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Why is mental health stigma so important, and what can marketeers do to tackle it?

Stigma around mental illness deepens the challenges faced by those suffering from poor mental health.

As well as affecting their social and work relationships, it discourages people from accessing the help they need.  New research from King’s Business School suggests that ‘mindset targeting’ approaches using social media can help marketeers to change lives by changing attitudes to mental illness.

The benefits of changing perceptions

The benefits to be gained from changing the public’s perception of mental illness are well-established.  A global study by King’s Institute of Psychiatry, Psychology and Neuroscience shows that in countries where the public feels more comfortable talking to people with mental illness, individuals with mental illness had less self-stigma and felt more empowered.  Reducing stigma would bring economic benefits too; the World Health Organisation calculates the cost of untreated mental illness at US$16.3 trillion globally for 2011–2030.

However, studies suggest that attempts to change attitudes to mental illness through anti-stigma campaigns have only had short-lived or weak effects, even if conventional marketing metrics show that they have got their message in front of large audiences via social media.

Anti-stigma campaigns could be more effective if they used more messaging treating mental health as the same as physical health.– Professor Ko De Ruyter, Head of the Marketing Research Group

Limited Impact

Ko De Ruyter, Professor of Marketing at King’s Business School and colleagues set out to explore why these campaigns are having only a limited impact.  The team started by analysing the content of 20 major campaigns and found that their messages tended to address the complex causes of mental illness and its association with other factors like financial or physical wellbeing.  Messages that presented mental health and its causes as the same as a purely physical illness were less common.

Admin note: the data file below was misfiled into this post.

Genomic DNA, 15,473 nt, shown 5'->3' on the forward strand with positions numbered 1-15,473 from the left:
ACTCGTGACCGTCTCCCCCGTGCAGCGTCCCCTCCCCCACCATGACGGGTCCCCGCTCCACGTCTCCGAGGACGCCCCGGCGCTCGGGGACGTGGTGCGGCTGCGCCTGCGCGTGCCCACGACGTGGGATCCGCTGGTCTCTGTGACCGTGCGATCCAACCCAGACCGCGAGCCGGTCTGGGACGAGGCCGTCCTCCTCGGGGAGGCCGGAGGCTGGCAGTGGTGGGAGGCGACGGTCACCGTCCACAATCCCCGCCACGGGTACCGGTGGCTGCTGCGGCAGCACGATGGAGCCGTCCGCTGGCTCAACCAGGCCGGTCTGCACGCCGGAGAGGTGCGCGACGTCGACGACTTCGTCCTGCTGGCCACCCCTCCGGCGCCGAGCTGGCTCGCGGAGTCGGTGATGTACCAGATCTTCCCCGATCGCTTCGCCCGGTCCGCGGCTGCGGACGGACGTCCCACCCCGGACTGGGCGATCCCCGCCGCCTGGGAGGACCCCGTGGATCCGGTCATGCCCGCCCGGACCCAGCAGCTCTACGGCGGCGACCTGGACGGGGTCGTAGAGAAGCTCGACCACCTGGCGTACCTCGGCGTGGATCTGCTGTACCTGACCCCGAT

The messages of these campaigns are not wrong; mental illness is indeed complex. But not everyone sees things the same way, so we decided to test whether matching messages to mindsets might be a more effective way to change attitudes.– Professor Ko De Ruyter, Head of the Marketing Research Group

The team then devised a study that enabled them to compare the responses of ‘categorical’ thinkers, those who tend to think of the world in terms of absolutes, with those of ‘dimensional thinkers’ who see the world and human behaviour as interconnected and changing.

What can marketeers do?

The team found several significant differences. First, ‘categorical thinkers’ were more likely to put more social distance between themselves and mental illness, implying that they were more likely to stigmatise it.  Second, a message that treated mental health in the same terms as physical health had a bigger impact on their thinking than a more complex ‘psycho-social’ message. 

However, the team also found evidence that when it comes to severe mental illness, matching the right messaging with the right mindset made less of a difference.

“This suggests that anti-stigma campaigns could be more effective if they used more messaging treating mental health as the same as physical health. Our study of actual campaigns showed that messages like ‘you wouldn’t tell someone with a broken leg to just ‘walk it off’’ were also more likely to be shared, liked and commented on.” says Professor de Ruyter.

“Given the difference that matching message to mindset can make, marketeers working in this area should look to make greater use of the more sophisticated targeting that social media offers over traditional advertising.  For example, they should consider mini-surveys or data-mining to tailor the content individuals see.  Combining this with more emphasis on ‘medical’ type messages will give marketers far greater bang for their bucks both in pure reach, and in changing the way that people with mental illness are seen and treated.”

“Finally, it gives some insight into the challenge of tackling stigma for illnesses that are perceived as more severe. Here, a phased approach might work, first focussing on less severe examples of a condition so that people are more receptive, and then by matching people with the right kind of anti-stigma message.”

In this story

Ko de Ruyter

Ko de Ruyter

Professor of Marketing

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